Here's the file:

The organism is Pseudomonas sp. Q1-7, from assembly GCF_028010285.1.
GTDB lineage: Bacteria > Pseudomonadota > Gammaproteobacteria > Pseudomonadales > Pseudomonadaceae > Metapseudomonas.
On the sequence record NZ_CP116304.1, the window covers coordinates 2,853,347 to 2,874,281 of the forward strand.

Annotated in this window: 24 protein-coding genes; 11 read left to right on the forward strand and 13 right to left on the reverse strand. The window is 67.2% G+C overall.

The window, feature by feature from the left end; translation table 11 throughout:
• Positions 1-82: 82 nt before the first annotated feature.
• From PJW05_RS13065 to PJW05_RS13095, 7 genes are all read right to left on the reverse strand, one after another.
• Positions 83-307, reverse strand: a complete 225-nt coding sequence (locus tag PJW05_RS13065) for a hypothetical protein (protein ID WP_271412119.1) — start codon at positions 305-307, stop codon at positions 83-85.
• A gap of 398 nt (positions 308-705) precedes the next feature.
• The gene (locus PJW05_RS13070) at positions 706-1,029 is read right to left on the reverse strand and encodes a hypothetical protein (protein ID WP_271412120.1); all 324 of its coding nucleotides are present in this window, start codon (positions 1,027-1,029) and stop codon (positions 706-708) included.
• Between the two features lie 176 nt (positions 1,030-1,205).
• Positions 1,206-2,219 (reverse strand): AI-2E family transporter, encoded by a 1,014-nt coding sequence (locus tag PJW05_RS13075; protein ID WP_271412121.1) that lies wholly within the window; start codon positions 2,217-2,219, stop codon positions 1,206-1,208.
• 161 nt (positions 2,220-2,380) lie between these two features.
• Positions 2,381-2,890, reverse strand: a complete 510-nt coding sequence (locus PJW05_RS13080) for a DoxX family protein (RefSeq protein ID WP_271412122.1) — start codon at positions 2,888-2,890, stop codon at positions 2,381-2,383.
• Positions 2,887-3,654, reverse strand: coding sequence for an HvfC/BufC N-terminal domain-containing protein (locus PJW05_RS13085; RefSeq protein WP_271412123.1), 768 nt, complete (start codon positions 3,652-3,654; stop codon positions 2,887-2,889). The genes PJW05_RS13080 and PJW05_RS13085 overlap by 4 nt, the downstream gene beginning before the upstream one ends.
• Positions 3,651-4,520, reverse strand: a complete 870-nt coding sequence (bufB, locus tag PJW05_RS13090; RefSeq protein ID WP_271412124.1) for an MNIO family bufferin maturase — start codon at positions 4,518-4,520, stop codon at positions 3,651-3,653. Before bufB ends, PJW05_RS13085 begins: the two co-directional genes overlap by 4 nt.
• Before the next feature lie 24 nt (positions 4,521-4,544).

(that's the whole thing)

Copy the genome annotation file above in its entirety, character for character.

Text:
The organism is Pseudomonas sp. Q1-7, from assembly GCF_028010285.1.
GTDB lineage: Bacteria > Pseudomonadota > Gammaproteobacteria > Pseudomonadales > Pseudomonadaceae > Metapseudomonas.
On the sequence record NZ_CP116304.1, the window covers coordinates 2,853,347 to 2,874,281 of the forward strand.

Annotated in this window: 24 protein-coding genes; 11 read left to right on the forward strand and 13 right to left on the reverse strand. The window is 67.2% G+C overall.

The window, feature by feature from the left end; translation table 11 throughout:
• Positions 1-82: 82 nt before the first annotated feature.
• From PJW05_RS13065 to PJW05_RS13095, 7 genes are all read right to left on the reverse strand, one after another.
• Positions 83-307, reverse strand: a complete 225-nt coding sequence (locus tag PJW05_RS13065) for a hypothetical protein (protein ID WP_271412119.1) — start codon at positions 305-307, stop codon at positions 83-85.
• A gap of 398 nt (positions 308-705) precedes the next feature.
• The gene (locus PJW05_RS13070) at positions 706-1,029 is read right to left on the reverse strand and encodes a hypothetical protein (protein ID WP_271412120.1); all 324 of its coding nucleotides are present in this window, start codon (positions 1,027-1,029) and stop codon (positions 706-708) included.
• Between the two features lie 176 nt (positions 1,030-1,205).
• Positions 1,206-2,219 (reverse strand): AI-2E family transporter, encoded by a 1,014-nt coding sequence (locus tag PJW05_RS13075; protein ID WP_271412121.1) that lies wholly within the window; start codon positions 2,217-2,219, stop codon positions 1,206-1,208.
• 161 nt (positions 2,220-2,380) lie between these two features.
• Positions 2,381-2,890, reverse strand: a complete 510-nt coding sequence (locus PJW05_RS13080) for a DoxX family protein (RefSeq protein ID WP_271412122.1) — start codon at positions 2,888-2,890, stop codon at positions 2,381-2,383.
• Positions 2,887-3,654, reverse strand: coding sequence for an HvfC/BufC N-terminal domain-containing protein (locus PJW05_RS13085; RefSeq protein WP_271412123.1), 768 nt, complete (start codon positions 3,652-3,654; stop codon positions 2,887-2,889). The genes PJW05_RS13080 and PJW05_RS13085 overlap by 4 nt, the downstream gene beginning before the upstream one ends.
• Positions 3,651-4,520, reverse strand: a complete 870-nt coding sequence (bufB, locus tag PJW05_RS13090; RefSeq protein ID WP_271412124.1) for an MNIO family bufferin maturase — start codon at positions 4,518-4,520, stop codon at positions 3,651-3,653. Before bufB ends, PJW05_RS13085 begins: the two co-directional genes overlap by 4 nt.
• Before the next feature lie 24 nt (positions 4,521-4,544).